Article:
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histodifferentiation

reserve transfer

desiccation

orthodox

moisture content

seed fresh weight

seed dry weight

seed fresh weight

recalcitrant

seed dry weight

moisture content

TIME

Figure. Relationship between seed fresh weight, dry weight and moisture content during the development of orthodox and recalcitrant seeds (Adapted from Berjak & Pammenter, 2000).

(30) Differences in the tolerance of recalcitrant species to water loss have been demonstrated over time. In this regard, there is a continuum of desiccation tolerance across species, varying from orthodox through less recalcitrant to highly recalcitrant as shown in Table 1. Where they fall on this scale may relate, in part, to the habitat to which they are adapted.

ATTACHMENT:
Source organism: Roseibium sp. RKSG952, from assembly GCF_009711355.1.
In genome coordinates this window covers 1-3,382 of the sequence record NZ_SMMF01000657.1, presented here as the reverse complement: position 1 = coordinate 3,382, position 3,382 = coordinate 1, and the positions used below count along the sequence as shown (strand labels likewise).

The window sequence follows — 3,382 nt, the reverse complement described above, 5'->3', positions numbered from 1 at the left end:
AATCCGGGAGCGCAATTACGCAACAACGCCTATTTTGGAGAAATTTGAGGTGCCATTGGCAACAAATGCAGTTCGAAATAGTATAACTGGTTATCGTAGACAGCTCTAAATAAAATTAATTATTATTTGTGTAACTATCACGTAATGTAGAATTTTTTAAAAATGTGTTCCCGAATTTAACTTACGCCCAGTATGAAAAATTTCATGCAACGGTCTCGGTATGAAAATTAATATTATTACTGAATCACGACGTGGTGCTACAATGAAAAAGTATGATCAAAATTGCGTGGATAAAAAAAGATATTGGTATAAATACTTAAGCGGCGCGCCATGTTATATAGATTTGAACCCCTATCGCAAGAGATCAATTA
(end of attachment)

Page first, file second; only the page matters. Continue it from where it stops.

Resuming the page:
The less recalcitrant seeds can withstand more water being lost before viability is lost. In addition, the initial germination which continues despite the absence of additional water, usually proceeds very slowly. Thus, if not dehydrated to great extremes, these seeds can remain viable for fairy long periods. Those species are likely to have a subtropical habitat and, in some cases, a temperate distribution includes Quercus sp. and Araucaria sp.

Moderately recalcitrant species, for example Theobroma cacao or cocoa and Hevea brasiliensis or rubber tree do not tolerate as much water loss and germinate slightly faster than species in the previous category. However, in the absence of additional

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